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The Dow Jones Industrial Average finished above 32,000 points for the first time on Wednesday with gains continuing into Thursday, and bond yields are falling globally. And there is a good chance this period of calm in bonds will last, according to analyst Jani Ziedins of the popular CrackedMarket blog.
With stocks up again, investors need to watch technology stock favorites as bellwethers that the bull market will keep charging, said Ziedins in our call of the day.
According to Ziedins, the latest run-up in bond yields was likely triggered by “a contagious wave of herd selling” that got carried away.
“Now that the selling in the bond market is taking a break, there is a good chance this period of calm will persist,” Ziedins said. “Bonds holding these levels for several days suggest the worst could already be behind us.”
With stocks up, investors should watch the FAANG group — Facebook
and Google, owned by Alphabet
— which soared on Tuesday but faltered on Wednesday. Underperformance by Big Tech is “far and away” Ziedins’ biggest concern about the broad rally we have just seen.
“We cannot go higher without the best-of-the-best stocks leading the charge. If the FAANG stocks cannot get their act together, they threaten to take everything down with them,” Ziedins said.
But Ziedins said that if FAANG stocks manage to “show some life,” and keep it up, that could send indexes to record levels.
is another key stock to watch, according to Ziedins, and the shares retreating from their opening highs on Wednesday were “equally concerning” as the FAANG group stalling. While Ziedins said he doesn’t think Tesla’s behavior will impact the wider market, “it isn’t helpful” to see owners of Tesla shares sell the bounce this week instead of buying it.
Ziedins’ advice for investors is to keep holding for higher prices. As long as the S&P 500 index remains above 3,800 points, “the bull market is alive and well,” he said.
stock soared 54% in its market debut on Wednesday, with an ARK fund snapping up a position worth more than $36 million. The videogames developer whose platform is popular with young teens is up again Thursday, with shares climbing 4%.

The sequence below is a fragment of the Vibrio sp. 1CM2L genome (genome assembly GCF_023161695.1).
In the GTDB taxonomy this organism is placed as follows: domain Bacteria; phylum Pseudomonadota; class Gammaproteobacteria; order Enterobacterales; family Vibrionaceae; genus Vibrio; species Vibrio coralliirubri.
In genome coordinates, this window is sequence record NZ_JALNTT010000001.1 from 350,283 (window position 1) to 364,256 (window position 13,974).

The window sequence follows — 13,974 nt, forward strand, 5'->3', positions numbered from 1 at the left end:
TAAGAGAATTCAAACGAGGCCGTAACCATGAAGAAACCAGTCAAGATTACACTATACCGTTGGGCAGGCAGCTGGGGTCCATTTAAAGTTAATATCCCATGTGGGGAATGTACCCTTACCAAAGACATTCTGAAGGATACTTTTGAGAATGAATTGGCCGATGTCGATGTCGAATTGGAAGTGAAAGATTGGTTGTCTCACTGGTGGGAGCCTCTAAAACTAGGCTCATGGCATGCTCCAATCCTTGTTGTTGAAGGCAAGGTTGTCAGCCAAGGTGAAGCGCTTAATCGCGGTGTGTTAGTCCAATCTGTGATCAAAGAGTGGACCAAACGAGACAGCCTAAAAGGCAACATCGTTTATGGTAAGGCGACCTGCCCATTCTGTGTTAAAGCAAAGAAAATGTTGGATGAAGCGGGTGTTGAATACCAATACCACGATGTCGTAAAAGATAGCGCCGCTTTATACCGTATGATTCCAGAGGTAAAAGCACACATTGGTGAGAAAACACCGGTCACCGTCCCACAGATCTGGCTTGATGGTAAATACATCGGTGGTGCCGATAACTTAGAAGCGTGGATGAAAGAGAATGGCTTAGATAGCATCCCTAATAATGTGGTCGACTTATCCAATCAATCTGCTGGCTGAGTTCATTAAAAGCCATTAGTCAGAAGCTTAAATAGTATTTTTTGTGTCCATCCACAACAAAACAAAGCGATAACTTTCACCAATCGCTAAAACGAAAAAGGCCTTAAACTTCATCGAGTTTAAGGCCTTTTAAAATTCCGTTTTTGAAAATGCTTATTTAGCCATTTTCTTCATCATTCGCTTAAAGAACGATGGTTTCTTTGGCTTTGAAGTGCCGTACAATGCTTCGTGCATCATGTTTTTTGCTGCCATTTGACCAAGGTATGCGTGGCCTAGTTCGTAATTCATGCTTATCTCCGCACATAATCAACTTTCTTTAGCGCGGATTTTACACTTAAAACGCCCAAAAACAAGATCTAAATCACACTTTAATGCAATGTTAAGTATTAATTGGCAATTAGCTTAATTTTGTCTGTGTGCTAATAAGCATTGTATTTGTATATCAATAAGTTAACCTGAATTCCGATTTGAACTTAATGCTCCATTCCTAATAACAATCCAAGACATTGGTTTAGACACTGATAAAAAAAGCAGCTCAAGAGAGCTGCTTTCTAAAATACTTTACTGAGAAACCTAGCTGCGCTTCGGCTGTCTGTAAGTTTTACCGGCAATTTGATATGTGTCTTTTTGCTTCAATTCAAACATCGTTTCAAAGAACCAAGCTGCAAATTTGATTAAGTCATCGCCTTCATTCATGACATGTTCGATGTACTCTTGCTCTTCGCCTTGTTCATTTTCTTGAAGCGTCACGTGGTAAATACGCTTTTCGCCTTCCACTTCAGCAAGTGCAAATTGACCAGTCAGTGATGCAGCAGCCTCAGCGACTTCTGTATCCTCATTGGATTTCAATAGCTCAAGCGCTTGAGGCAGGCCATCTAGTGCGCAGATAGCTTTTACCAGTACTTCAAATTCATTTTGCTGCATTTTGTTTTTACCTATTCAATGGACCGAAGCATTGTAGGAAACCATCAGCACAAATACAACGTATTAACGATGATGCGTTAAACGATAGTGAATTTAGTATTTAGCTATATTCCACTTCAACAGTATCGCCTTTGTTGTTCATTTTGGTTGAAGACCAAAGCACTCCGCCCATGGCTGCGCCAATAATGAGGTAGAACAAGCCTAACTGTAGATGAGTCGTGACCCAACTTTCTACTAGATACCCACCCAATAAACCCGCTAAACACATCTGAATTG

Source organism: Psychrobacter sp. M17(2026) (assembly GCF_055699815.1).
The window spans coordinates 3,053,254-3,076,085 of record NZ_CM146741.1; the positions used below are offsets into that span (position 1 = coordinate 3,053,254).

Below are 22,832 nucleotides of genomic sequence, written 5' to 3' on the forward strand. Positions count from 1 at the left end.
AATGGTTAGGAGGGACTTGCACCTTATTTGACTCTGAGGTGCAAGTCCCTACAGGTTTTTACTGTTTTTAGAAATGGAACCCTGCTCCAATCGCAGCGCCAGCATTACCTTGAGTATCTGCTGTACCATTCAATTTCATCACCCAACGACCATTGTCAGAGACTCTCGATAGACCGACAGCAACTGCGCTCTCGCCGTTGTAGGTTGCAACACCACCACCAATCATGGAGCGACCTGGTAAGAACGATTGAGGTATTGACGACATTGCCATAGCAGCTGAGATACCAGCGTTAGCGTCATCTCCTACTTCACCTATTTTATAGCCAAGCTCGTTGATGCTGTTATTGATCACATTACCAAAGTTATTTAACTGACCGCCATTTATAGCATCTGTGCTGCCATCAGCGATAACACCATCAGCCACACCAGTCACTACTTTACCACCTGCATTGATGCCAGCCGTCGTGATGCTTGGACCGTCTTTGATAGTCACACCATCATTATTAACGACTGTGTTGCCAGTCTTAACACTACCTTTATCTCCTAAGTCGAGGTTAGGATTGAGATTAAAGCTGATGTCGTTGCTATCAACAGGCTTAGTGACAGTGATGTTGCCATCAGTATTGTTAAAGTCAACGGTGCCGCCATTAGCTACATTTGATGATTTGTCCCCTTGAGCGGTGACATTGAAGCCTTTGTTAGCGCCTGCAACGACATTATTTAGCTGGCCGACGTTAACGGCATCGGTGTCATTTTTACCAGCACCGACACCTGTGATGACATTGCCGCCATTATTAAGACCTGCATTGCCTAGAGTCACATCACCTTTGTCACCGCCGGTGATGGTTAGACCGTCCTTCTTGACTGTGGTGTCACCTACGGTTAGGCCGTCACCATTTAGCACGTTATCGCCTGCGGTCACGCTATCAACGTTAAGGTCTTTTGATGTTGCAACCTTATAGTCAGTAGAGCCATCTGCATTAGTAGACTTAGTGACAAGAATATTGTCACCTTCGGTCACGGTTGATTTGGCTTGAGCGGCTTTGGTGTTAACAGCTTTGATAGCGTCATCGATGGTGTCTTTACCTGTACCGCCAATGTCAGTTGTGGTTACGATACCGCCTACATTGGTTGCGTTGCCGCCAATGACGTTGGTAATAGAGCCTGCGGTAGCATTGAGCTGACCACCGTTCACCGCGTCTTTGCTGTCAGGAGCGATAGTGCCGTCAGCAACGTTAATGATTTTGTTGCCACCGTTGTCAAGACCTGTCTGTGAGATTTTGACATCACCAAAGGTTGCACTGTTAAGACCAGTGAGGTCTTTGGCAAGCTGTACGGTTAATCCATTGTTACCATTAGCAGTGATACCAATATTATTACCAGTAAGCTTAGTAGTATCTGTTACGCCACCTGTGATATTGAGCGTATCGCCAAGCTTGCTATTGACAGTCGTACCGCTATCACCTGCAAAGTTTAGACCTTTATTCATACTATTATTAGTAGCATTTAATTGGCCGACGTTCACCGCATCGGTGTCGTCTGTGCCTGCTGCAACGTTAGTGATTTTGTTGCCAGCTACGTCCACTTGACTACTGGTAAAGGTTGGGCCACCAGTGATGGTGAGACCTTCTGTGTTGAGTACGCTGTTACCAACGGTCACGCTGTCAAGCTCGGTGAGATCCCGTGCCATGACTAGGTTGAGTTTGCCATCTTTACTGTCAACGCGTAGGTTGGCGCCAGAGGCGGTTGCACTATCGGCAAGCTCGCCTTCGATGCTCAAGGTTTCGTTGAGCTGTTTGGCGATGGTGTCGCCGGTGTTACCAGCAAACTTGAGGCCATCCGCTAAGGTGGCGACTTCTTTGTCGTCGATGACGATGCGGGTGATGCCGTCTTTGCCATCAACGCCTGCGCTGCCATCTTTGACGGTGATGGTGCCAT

On the U.S. economic front, all eyes are on initial jobless claims. 712,000 Americans filed for unemployment last week, compared with 725,000 expected, marking a decline from 745,000 initial claims in the week prior. There were 4.14 million continuing jobless claims in the week of February 27. There were 6.9 million job openings in the month of January, outpacing expectations of 6.7 million.
The European Central Bank said it will accelerate the bond-buying program it launched in the early days of the pandemic, as the central bank faces rising bond yields that threaten to undermine its monetary policy.
stock jumped more than 30% after the company said its experimental COVID-19 treatment, developed with pharmaceutical GlaxoSmithKline
significantly reduced hospitalization and death in high-risk adults.
Denmark, Norway, and Iceland have temporarily halted injections of the COVID-19 vaccine developed by AstraZeneca
and the University of Oxford to investigate several cases of blood clots in people who received the shot.
has pledged $10 billion over the next 10 years to advance racial equity and economic opportunity by investing in Black women. The investment banking giant will join with Black women-led organizations, financial institutions, and other partners to address gender and racial biases facing Black women.
has raised $10 billion through debt financing underpinned by the carrier’s loyalty program AAdvantage — estimated to be worth $20 billion.
Stock markets climbed further into the green
poised to continue the momentum from Wednesday’s rally, with the tech-heavy Nasdaq
charging 2.5% higher by midday. Tech stocks and a positive reaction to the ECB meeting buoyed European indexes
while Asian equities
finished the day higher across the board.
Our chart of the day, from Goldman Sachs, shows that the U.S. debt-to-gross domestic product will soon rise to the highest level in U.S. history. That ratio has long been the benchmark for fiscal sustainability.
But the investment bank pointed to a recent study — by Jason Furman and Lawrence Summers — arguing that there is a better way of measuring the debt burden. Instead, focus on the cost of servicing the debt as a share of GDP, shown in the two charts below. While debt levels are historically high, interest rates are historically low, so the cost of servicing the debt is at a more normal level.
Just Eat delivery driver steals cat from customer’s building “to deal with mouse infestation at restaurant.”
A trader bought $36 million of copper and got painted rocks instead. Oops.
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